Thai villagers may have been poisoned by gold mine
A Thai gold mining company is under fire this week after lab results indicated as many as 6,000 people may have been poisoned by heavy metals.
Thailand's Central Institute of Forensic Sciences found manganese and arsenic in 329 of 600 blood samples collected from locals in the Thap Khlo district, where Akara Resources operates gold mines, according to a report in Friday's Bangkok Post.
Manganese can cause neurological problems and arsenic can invoke symptoms similar to Parkinson's disease.
The Post reports that testing began after villagers complained about health and environmental concerns near the Chatree Mining Complex about 280 kilometres north of Bangkok. It will be up to the Justice Ministry and authorities in Phichit province to decide what to do about the results.
Akara Resources said in a statement that it will cooperate fully with the testing. CEO Pakorn Sukhum maintained that the company "operates to the best international practices on health and environmental standards" and that the Chatree Mining Complex is reguarly checked by government agencies.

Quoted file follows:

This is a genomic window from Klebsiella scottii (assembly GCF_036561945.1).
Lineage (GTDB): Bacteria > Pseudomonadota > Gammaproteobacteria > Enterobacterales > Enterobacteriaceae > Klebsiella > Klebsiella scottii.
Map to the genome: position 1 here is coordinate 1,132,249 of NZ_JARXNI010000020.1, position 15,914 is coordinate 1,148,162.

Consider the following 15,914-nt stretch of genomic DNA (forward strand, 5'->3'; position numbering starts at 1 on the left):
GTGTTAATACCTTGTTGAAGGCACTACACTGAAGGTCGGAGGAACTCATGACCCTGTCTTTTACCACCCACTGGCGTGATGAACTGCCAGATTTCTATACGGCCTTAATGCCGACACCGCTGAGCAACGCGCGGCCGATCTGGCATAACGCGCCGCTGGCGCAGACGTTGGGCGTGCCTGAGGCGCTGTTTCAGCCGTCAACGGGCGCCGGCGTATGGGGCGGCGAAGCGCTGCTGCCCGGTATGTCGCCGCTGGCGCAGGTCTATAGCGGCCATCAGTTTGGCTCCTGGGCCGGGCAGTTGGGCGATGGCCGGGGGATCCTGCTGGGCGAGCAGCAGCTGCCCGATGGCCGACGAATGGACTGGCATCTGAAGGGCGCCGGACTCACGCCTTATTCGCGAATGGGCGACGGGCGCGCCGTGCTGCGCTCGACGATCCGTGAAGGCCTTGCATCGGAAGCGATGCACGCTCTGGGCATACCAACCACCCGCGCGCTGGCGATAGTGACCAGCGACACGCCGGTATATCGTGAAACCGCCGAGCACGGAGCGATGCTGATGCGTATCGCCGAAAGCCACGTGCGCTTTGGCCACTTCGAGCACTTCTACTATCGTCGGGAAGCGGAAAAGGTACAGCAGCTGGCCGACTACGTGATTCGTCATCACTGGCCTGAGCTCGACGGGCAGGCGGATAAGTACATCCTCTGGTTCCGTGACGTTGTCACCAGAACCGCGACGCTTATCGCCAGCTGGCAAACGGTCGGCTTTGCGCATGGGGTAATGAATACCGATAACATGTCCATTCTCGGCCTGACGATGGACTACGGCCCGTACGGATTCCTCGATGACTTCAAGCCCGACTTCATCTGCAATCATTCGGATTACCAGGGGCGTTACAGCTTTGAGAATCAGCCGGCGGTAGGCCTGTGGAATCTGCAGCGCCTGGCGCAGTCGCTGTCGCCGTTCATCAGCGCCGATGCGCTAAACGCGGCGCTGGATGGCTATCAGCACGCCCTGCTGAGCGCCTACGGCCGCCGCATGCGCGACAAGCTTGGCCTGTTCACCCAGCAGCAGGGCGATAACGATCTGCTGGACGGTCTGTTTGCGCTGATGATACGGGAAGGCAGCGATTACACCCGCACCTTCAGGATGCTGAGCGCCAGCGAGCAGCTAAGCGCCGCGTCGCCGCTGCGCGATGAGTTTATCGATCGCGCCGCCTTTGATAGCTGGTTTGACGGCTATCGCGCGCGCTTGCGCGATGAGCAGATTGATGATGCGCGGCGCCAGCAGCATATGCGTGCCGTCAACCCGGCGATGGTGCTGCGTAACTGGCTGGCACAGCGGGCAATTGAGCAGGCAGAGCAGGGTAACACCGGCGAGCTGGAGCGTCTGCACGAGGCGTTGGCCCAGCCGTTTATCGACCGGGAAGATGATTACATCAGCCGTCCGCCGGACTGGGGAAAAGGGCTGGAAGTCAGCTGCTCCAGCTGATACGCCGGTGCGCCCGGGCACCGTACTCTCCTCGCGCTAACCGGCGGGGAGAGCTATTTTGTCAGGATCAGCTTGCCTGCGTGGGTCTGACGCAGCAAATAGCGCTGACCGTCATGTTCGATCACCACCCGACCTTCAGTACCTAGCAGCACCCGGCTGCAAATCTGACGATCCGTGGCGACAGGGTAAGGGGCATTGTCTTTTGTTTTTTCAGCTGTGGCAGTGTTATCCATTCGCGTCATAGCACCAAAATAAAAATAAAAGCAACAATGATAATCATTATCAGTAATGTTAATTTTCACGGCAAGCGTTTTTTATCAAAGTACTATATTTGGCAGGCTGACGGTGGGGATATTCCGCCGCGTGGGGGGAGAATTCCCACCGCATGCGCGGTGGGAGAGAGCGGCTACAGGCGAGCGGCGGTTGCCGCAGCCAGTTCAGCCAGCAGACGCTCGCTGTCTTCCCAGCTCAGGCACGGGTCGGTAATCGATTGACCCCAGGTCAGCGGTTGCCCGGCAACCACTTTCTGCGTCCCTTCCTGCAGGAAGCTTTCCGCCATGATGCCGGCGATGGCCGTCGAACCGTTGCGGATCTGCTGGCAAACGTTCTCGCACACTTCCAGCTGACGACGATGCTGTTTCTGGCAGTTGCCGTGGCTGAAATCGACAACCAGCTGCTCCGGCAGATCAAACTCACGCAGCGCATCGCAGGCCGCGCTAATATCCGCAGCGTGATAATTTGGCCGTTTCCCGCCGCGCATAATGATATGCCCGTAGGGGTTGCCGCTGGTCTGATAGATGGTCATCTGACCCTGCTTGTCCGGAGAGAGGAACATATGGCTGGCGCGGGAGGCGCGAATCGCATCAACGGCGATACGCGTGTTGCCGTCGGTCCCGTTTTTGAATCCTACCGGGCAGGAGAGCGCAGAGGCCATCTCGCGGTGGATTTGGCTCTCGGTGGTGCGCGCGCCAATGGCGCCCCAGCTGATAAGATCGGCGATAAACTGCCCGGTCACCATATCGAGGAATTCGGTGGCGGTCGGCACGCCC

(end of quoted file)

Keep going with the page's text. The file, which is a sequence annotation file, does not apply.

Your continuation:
The news release also states that the tests are part of a smear campaign by local activists, including a former employee, that are "harboring ulterior motives." The company notes that it tested workers this past June and found arsenic and manganese levels within the normal range.
The Chatree Mining Complex is the largest gold mine in Thailand. Since it began processing ore in 2001, up to June 2013, the mine produced over 1.3 million ounces of gold and 5.8 millon ounces of silver. The complex contains an estimated 4.03 million gold ounces and 32.8 million silver ounces at a cutoff grade of 0.30 g/t.